The Role of the Procurement Manager

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  • The Role of the Procurement Manager
    Posted by Cesar Rodriguez | 8 replies |  Last reply about 6 years and 1 month ago by Walt Wozniak

    Make It Right is responsible for providing general  contractors with all materials needed to build our LEED platinum homes; we do this as a way to control overhead margins and assure that only Cradle to Cradle reviewed products are used.

    Most clients are unaware that general contractors add a 10% to 20% markup to the cost of building material. This markup is on top of their overhead and profit margins; with a project of our sizes this would lead to a significant increase on our build cost. To avoid this Make It Right decided early on to hire a procurement manager to setup supply lines through local vendors willing to carry the new products Make It Right would be using. By doing this Make It Right not only saved money by eliminating the markup but was also able to take advantage of bulk purchasing while at the same time acting as a economic stimulus to the local economy.

    The Procurement Manager is also in-charge of  researching building materials that would be able to standup to the rigorous Cradle to Cradle review process. Make It Right works closely with the Cradle to Cradle Institute to identify products that positively impact the environment, the people interacting with them and future generations to come.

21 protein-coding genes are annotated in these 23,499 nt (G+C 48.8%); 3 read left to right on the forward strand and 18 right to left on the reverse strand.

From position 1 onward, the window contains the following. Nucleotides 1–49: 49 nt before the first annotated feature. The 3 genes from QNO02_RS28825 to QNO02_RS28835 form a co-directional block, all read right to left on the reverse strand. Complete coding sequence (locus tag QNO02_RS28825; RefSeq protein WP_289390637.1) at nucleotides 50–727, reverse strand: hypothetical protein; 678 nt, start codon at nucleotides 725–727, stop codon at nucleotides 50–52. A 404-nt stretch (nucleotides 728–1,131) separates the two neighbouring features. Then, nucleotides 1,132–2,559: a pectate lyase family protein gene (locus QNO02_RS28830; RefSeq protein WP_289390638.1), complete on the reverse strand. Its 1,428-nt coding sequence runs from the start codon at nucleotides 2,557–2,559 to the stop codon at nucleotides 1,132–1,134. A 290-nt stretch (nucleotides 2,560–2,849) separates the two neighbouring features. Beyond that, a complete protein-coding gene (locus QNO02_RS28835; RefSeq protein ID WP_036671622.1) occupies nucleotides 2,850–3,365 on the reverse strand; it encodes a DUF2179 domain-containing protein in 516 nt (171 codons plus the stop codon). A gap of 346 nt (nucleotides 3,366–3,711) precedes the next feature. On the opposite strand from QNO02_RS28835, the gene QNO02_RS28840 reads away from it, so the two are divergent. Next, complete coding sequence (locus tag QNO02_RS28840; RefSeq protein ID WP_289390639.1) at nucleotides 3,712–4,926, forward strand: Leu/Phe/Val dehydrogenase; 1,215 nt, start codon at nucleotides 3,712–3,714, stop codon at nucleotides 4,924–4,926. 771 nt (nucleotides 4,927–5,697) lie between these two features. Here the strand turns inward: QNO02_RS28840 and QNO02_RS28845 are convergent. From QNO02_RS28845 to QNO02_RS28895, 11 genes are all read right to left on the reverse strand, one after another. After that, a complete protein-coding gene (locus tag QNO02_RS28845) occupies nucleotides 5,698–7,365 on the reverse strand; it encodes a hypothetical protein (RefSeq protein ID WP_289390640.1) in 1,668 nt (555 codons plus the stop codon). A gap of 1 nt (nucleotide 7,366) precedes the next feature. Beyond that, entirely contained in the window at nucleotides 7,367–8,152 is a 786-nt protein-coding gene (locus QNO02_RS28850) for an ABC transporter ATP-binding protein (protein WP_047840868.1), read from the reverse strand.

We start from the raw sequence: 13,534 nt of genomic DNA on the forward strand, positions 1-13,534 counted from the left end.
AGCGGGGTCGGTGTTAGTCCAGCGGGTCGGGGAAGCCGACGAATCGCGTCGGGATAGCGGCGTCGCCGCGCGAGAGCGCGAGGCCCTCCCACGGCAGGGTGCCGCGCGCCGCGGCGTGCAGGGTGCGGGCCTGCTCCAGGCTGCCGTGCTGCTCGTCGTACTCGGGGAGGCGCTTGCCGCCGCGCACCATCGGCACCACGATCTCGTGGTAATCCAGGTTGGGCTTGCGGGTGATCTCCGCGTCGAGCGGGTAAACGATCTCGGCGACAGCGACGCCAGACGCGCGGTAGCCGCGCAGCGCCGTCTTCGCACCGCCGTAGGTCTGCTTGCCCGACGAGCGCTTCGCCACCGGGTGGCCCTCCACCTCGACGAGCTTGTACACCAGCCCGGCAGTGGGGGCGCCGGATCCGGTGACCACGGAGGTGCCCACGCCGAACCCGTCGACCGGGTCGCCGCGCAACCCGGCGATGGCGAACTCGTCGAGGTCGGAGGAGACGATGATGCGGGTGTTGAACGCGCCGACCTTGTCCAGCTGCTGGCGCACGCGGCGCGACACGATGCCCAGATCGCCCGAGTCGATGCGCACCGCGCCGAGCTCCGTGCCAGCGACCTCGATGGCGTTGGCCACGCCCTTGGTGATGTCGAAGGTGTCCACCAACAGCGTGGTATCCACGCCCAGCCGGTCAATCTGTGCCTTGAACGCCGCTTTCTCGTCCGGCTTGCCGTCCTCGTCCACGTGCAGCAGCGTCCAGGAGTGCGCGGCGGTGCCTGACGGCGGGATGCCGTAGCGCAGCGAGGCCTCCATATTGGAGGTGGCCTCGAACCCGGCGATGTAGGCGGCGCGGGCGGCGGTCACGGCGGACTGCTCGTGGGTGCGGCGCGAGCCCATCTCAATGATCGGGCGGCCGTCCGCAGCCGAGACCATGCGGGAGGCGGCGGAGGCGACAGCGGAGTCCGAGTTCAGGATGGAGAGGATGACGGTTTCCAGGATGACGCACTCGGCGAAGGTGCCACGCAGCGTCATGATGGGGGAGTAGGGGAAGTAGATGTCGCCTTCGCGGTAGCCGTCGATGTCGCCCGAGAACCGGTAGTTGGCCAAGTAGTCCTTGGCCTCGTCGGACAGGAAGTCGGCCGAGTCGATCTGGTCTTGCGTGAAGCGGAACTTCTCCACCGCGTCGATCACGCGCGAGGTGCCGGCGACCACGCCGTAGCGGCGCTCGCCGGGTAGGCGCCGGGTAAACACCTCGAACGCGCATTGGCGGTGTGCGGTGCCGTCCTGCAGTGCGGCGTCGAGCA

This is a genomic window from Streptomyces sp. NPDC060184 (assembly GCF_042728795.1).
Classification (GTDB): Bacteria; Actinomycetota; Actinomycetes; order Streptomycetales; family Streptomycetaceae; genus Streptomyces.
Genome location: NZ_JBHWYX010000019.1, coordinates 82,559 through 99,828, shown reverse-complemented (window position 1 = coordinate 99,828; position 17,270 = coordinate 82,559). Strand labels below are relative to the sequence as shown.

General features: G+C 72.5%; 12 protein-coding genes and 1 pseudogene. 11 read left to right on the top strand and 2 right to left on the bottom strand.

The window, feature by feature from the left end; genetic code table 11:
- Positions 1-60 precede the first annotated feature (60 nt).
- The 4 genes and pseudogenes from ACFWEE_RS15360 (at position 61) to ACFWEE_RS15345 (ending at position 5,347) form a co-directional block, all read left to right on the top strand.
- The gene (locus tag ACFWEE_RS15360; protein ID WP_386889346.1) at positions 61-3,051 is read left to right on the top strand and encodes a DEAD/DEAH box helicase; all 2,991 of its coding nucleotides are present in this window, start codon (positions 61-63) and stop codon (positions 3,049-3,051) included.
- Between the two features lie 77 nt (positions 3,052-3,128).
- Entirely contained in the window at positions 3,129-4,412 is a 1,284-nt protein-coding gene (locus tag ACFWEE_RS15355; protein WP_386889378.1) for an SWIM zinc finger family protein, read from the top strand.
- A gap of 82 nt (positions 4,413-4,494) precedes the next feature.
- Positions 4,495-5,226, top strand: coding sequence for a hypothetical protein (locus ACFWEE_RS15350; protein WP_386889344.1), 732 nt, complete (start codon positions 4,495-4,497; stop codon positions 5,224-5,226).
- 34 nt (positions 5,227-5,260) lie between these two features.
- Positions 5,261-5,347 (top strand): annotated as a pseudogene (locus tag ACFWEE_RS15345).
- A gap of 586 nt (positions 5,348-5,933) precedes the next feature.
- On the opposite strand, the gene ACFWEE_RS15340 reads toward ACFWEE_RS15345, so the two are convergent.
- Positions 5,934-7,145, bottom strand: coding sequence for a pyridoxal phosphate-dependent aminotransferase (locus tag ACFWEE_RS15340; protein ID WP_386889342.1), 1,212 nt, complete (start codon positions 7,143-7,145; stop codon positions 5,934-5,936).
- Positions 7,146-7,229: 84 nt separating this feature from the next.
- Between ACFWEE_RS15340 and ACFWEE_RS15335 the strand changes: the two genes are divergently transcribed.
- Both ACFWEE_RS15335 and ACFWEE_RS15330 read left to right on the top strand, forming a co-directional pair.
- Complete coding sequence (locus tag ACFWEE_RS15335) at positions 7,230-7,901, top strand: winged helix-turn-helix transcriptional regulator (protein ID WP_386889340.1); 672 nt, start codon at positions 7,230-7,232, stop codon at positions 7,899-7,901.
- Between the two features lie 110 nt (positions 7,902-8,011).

While not every organization chooses to control their supply line or hire a Procurement Manager our decision to do so has helped us save money and assure the quality of our homes.

  • Why do contractors add a markup?

    Taylor Royle posted on October 12, 2012
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  • Taylor, think of this markup as a handling fee. It’s suppose to cover the time spent on ordering and picking up materials but honestly this work is done by their vendor. Now for the smaller contractor it does cover that expense but for the larger ones its mostly profit.

    Cesar Rodriguez posted on October 12, 2012
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  • Has anyone come across the new type of spray insulation that is a combination glass bead material and spray adhesive that was applied to exterior of air conditioning ducts and required only 1/8″ thickness? It is also used for exterior wall insulation again with minimal thickness. Product was a result of NASA research.

    Jerry Henrich posted on October 12, 2012
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  • What are the pitfalls to not allowing the contractors to order the products themselves? Does it often result in delays, when products don’t arrive onsite in time, for example?

    Kimberly Cadena posted on October 12, 2012
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  • Hello Kimberly

    Having the contractor order materials doesn’t usually increase or decrease the possibility of delays occurring. Delays usually occur because of the following reason:

    1. Someone forgot to order it or ordered too late
    2. Manufacturer has delayed shipment
    3. Contractor has fallen behind on another project and is creating the situation to allow his crew to finish the project and move on to yours.

    On our project delays have been few but when they have occurred it was usually a delay caused by the manufacturer.

    Cesar Rodriguez posted on October 12, 2012
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  • So, if a contractor wants a new type of material, for example, a new sconce or type of door. How would they go about getting that, since you order all of the materials onsite?